Posted by Martin Nixon
14 May, 2018

For some businesses, branding starts and ends with the marketing department. But brand is bigger than marketing – it comes from the very core of your company and should suffuse every aspect of it.

So, how can you bring your brand to life? Well, there are three main parts to it: defining your brand, keeping it at the forefront and empowering your employees. Here are our suggestions on how to do all three.

Discover your brand

To bring your brand to life you first need to know what it is. The crucial question to ask at this stage is: Why do you do what you do? In other words, what do you believe in? What’s the reason your brand exists? (By the way, making money isn’t the reason – it’s the result.) This question will likely take some grappling with to get an answer. But once you’ve got your reason why, it’s going to drive every other aspect of your branding and marketing.

Other key things to consider at this stage are your audiences, USPs and competitive landscape, the company’s origins and future, and your business objectives. You want to drill right down to the bedrock of your brand. It’s often best to get an external agency or brand specialist to run a workshop with three to five key figures in the company: their expertise, outsider’s eye and a willingness to ask the difficult (and dumb) questions can glean valuable insights that you might otherwise miss.

Someone writing on a whiteboard covered in post-it notes.

Define your brand

After discovering your brand, you need to define it. Boil your findings from the first step down into a concise and focused set of guidelines, including things such as an audience overview, mission statement, values and tone of voice

This is the document that everyone can refer back to, whether it’s a new employee getting to grips with the brand or the senior team making an important decision about the company’s next steps. That’s why it’s vital to get step one right – a truly authentic and detailed brand plays an important part in business strategy.

Give examples and guidance

Along with the usual brand guidelines, you may want to create an additional ‘values in action’ section. This is where you set out the ways in which your company can put your brand values into practice. Consider all the audience touchpoints – your brand should shine through in every experience – and include advice on how employees can embody the brand on a day-to-day basis, with practical tips relating to their roles.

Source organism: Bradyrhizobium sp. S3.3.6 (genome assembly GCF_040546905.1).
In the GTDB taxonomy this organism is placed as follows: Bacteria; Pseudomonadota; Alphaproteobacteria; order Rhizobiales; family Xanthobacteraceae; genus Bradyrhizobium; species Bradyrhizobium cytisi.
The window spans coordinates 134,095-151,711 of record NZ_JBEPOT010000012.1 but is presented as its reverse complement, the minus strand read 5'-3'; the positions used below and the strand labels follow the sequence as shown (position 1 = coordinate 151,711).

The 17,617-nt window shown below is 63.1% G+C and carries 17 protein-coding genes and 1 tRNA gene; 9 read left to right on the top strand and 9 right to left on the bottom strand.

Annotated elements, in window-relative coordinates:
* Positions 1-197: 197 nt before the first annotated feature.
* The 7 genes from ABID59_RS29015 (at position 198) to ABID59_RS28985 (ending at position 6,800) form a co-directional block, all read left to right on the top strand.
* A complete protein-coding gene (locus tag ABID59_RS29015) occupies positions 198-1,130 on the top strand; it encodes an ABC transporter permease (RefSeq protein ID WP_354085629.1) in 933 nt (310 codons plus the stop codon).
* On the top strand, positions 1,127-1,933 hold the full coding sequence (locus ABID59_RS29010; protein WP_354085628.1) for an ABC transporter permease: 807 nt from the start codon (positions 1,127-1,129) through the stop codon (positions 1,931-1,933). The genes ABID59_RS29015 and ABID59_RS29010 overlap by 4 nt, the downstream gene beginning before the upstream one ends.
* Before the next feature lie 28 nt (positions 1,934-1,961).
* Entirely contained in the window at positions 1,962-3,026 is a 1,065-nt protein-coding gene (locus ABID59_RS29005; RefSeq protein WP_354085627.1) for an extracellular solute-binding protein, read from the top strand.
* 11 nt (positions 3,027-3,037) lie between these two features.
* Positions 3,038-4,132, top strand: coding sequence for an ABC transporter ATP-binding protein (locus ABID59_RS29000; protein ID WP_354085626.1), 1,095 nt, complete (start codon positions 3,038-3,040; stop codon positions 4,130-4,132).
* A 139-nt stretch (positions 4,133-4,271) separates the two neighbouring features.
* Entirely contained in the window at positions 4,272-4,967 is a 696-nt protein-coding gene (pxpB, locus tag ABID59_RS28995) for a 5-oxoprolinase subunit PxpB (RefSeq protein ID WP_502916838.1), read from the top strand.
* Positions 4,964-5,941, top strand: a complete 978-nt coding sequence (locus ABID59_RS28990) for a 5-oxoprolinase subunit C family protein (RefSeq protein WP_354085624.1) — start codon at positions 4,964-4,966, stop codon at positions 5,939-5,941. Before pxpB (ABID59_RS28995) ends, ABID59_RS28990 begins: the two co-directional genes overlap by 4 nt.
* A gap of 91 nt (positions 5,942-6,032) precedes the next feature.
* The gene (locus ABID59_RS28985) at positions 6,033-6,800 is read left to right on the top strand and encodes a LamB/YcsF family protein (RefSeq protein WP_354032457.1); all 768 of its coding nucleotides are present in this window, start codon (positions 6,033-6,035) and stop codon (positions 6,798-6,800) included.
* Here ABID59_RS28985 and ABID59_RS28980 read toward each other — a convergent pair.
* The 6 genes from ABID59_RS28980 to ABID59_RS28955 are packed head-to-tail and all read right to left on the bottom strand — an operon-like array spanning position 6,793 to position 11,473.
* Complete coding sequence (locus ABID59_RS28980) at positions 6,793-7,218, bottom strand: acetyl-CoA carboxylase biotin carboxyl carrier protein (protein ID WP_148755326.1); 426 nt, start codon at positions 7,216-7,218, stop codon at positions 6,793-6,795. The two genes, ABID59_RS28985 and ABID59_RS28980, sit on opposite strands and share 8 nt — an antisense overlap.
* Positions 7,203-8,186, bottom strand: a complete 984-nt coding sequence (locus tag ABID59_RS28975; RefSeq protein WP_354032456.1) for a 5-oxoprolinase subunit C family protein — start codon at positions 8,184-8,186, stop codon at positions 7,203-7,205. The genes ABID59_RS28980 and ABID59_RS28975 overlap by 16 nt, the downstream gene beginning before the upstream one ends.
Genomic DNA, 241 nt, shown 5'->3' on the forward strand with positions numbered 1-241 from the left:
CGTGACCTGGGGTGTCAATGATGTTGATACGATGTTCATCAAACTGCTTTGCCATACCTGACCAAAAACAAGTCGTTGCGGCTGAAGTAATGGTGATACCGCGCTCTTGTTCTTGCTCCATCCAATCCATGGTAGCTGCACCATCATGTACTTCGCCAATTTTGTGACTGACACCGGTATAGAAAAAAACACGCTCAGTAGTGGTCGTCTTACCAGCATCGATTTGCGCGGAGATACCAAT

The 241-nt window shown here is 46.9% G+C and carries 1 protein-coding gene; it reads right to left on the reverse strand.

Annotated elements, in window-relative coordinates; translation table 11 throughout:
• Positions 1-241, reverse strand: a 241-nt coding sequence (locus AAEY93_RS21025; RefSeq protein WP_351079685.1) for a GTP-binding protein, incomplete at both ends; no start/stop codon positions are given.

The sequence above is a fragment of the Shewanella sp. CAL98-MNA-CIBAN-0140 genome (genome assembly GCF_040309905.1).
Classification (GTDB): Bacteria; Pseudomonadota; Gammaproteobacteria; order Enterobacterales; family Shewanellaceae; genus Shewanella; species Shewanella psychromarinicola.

You also want to think about the things you can do to really bring the brand to life. For example, if you’re a hotel with ‘generous’ as one of your values, you could treat every 50th guest to two free cocktails at the bar. Come up with as many ideas as you can and then open it up to suggestions.

Have a brand day

Once you’ve defined your brand and set out the guidelines, it’s time to put them into action. The first step is making sure everyone understands the brand – only a select few will have been involved in the first two stages of discovery and definition, and now it’s time to roll it out to the wider team.

Simply handing over a guide document and expecting employees to live the brand often isn’t enough. Arrange a brand session – preferably a whole day – during which you can go through the guidelines, answer any questions, and try some exercises and activities. The aim is to get the team actively involved in the brand so that they feel empowered by it and part of it. You also want their input – they’ll usually have ideas about audience touchpoints and ways to practise the brand that you haven’t considered.